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I'm working on a project that requires me to create a series of editors for languages that are quite different. The syntaxes are defined by us.

I'm looking for a solution for this. Is there a shortcut to take in this problem?

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up vote 4 down vote accepted

You could use XText:

a framework for development of textual domain specific languages (DSLs).
Just describe your very own DSL using Xtext's simple EBNF grammar language and the generator will create a parser, an AST-meta model (implemented in EMF) as well as a full-featured Eclipse text editor from that.

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Alternatives to XText are Rascal or Spoofax, both less popular than XText but interesting for they support more general context-free grammars, among other things. Nice to check out.

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If you are looking for a more low level, programmable solution, then Eclipse's IDE Meta-tooling platform is a good choice (IMP).

What IMP gives you is API to connect your existing parsers to Eclipse without much hassle. You need to implement an IParseController interface, to call your parser and ITokenIterator to produce tokens and some other interface to assign fonts to each kind of token.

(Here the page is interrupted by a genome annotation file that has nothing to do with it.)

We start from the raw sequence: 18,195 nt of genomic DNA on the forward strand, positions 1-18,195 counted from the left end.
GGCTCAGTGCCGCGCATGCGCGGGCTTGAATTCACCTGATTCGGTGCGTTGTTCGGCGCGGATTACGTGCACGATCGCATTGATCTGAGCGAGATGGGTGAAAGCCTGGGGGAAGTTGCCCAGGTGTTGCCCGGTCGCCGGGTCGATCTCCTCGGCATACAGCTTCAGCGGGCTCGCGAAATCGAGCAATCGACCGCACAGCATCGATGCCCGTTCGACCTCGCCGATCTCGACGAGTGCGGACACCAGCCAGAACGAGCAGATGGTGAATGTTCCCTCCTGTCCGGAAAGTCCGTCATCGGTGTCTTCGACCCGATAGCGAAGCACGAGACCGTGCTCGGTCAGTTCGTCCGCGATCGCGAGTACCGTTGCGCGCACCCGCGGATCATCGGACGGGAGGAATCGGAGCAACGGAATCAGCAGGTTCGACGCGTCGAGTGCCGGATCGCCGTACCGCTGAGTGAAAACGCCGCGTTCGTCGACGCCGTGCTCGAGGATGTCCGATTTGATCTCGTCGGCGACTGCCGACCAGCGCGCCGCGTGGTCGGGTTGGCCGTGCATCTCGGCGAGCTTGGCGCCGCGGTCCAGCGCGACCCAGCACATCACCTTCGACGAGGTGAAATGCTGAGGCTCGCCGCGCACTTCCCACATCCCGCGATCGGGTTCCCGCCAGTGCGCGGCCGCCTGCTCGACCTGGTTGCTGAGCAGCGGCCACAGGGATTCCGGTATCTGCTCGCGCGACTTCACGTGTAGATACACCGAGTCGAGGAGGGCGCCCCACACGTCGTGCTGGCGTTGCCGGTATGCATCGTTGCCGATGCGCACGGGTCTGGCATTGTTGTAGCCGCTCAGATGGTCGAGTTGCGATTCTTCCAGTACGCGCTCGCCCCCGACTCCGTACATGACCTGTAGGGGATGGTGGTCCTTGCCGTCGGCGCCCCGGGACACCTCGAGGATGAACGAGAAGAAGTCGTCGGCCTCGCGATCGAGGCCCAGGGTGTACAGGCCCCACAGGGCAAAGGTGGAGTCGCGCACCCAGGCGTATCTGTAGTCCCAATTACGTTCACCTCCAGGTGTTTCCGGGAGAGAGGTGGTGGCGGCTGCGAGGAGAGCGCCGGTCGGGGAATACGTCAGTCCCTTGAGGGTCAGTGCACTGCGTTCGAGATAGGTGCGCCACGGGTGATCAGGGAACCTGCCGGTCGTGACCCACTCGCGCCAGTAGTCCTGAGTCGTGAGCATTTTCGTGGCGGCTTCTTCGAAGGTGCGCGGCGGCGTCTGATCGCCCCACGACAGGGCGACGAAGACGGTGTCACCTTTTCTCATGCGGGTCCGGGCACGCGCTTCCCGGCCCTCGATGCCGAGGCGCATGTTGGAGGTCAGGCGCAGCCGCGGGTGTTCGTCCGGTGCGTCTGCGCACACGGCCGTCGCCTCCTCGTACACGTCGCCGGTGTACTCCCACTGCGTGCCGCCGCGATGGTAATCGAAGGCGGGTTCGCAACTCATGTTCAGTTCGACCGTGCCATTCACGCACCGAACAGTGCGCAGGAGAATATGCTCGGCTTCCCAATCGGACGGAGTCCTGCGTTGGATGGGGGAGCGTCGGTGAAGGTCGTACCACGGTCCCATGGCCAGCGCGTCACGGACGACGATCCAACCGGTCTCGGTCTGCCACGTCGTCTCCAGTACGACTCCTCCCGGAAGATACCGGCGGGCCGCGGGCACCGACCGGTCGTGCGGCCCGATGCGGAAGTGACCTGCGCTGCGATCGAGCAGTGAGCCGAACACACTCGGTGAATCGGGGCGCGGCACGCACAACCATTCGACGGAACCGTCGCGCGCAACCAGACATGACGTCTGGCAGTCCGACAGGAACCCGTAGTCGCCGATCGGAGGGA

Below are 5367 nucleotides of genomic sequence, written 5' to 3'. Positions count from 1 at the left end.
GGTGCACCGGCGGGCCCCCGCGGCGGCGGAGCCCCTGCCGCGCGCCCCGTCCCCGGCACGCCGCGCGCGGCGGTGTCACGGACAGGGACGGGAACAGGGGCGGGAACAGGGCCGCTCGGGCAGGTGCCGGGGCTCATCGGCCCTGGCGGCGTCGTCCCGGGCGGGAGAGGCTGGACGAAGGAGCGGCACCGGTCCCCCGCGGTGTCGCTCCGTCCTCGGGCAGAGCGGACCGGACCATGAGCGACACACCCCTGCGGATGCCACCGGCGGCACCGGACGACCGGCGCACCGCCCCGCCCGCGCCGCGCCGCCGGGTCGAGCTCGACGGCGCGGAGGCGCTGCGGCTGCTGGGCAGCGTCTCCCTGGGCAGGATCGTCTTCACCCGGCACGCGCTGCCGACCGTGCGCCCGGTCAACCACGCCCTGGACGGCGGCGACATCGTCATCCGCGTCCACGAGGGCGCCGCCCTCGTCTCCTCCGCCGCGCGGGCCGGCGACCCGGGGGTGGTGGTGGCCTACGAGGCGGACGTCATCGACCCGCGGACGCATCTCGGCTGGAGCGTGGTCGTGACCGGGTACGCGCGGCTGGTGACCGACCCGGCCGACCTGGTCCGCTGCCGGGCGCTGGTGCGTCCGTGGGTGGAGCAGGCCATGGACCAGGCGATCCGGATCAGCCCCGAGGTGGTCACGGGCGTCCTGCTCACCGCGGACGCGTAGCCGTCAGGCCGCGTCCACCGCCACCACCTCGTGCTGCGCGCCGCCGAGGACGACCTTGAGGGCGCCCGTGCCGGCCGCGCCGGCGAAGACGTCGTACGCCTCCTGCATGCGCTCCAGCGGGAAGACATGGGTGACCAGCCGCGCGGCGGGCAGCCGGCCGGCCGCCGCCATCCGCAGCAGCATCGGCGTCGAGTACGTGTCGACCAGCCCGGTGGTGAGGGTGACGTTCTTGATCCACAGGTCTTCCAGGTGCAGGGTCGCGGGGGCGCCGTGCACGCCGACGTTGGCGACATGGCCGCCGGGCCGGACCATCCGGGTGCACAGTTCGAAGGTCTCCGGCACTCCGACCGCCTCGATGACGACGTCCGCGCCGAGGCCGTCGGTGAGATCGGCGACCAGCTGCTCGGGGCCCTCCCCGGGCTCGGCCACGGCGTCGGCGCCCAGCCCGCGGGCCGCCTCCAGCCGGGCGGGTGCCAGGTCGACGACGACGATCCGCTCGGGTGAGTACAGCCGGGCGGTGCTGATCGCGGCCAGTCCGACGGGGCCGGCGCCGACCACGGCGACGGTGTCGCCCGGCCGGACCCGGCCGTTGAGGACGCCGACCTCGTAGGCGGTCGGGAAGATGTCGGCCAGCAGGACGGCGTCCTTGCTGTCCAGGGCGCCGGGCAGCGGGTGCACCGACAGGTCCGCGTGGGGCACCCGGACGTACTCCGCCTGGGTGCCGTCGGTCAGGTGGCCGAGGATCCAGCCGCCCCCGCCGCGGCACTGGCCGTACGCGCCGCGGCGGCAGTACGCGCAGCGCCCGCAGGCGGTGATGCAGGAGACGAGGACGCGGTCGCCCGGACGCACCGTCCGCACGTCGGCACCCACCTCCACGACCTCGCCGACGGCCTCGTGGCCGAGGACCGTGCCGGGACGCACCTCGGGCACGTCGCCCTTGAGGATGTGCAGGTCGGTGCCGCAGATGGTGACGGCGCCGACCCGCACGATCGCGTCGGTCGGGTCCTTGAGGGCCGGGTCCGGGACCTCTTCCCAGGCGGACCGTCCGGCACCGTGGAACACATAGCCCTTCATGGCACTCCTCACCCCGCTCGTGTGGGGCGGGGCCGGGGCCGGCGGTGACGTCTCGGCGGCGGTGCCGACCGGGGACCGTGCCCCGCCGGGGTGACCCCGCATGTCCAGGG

The aforementioned Rascal and Spoofax are both build on top of IMP.

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From the IMP page it is seen that IMP is based on Rascal. And it did not take off out of incubator. – Paul Verest Dec 30 '13 at 14:09
IMP is not based on Rascal, rather Rascal is based on IMP. Indeed, it does not have a large community, but at least two projects are using it intensively. The core of IMP is not a big thing, which makes it easy to use in a setting where you already have an open compiler and just want to hook it into an IDE. – jurgenv Jan 2 '14 at 11:32
BTW, IMP is now to be found on github: – jurgenv Jan 2 '14 at 12:25

Not mentioned is DLTK (proposed also in Tutorial regarding the development of a custom Eclipse editor)

There are Ruby, bash that are implemented with it.

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